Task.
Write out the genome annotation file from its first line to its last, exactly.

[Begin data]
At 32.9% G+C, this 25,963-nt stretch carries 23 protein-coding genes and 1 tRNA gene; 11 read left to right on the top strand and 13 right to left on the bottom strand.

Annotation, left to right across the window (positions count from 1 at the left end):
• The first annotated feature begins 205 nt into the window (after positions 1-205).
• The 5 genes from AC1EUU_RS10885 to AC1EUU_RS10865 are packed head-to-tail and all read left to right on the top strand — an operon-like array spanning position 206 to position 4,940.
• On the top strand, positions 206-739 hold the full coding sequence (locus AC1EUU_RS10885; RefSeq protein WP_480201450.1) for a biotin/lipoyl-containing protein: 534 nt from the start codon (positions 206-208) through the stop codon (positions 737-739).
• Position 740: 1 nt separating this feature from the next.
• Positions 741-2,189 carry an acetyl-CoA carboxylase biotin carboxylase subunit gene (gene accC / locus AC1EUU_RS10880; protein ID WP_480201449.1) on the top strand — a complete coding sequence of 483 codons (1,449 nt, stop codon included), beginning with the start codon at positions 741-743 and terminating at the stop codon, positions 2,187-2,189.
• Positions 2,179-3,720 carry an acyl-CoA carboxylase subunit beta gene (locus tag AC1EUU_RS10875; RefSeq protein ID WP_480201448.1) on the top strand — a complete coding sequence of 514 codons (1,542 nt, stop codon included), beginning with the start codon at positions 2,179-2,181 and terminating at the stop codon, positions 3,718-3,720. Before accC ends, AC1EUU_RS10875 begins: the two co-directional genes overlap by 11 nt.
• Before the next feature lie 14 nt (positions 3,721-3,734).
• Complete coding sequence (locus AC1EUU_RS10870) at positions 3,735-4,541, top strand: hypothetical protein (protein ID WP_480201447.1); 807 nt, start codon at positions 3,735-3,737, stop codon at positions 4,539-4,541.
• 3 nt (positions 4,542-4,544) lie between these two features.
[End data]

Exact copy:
At 32.9% G+C, this 25,963-nt stretch carries 23 protein-coding genes and 1 tRNA gene; 11 read left to right on the top strand and 13 right to left on the bottom strand.

Annotation, left to right across the window (positions count from 1 at the left end):
• The first annotated feature begins 205 nt into the window (after positions 1-205).
• The 5 genes from AC1EUU_RS10885 to AC1EUU_RS10865 are packed head-to-tail and all read left to right on the top strand — an operon-like array spanning position 206 to position 4,940.
• On the top strand, positions 206-739 hold the full coding sequence (locus AC1EUU_RS10885; RefSeq protein WP_480201450.1) for a biotin/lipoyl-containing protein: 534 nt from the start codon (positions 206-208) through the stop codon (positions 737-739).
• Position 740: 1 nt separating this feature from the next.
• Positions 741-2,189 carry an acetyl-CoA carboxylase biotin carboxylase subunit gene (gene accC / locus AC1EUU_RS10880; protein ID WP_480201449.1) on the top strand — a complete coding sequence of 483 codons (1,449 nt, stop codon included), beginning with the start codon at positions 741-743 and terminating at the stop codon, positions 2,187-2,189.
• Positions 2,179-3,720 carry an acyl-CoA carboxylase subunit beta gene (locus tag AC1EUU_RS10875; RefSeq protein ID WP_480201448.1) on the top strand — a complete coding sequence of 514 codons (1,542 nt, stop codon included), beginning with the start codon at positions 2,179-2,181 and terminating at the stop codon, positions 3,718-3,720. Before accC ends, AC1EUU_RS10875 begins: the two co-directional genes overlap by 11 nt.
• Before the next feature lie 14 nt (positions 3,721-3,734).
• Complete coding sequence (locus AC1EUU_RS10870) at positions 3,735-4,541, top strand: hypothetical protein (protein ID WP_480201447.1); 807 nt, start codon at positions 3,735-3,737, stop codon at positions 4,539-4,541.
• 3 nt (positions 4,542-4,544) lie between these two features.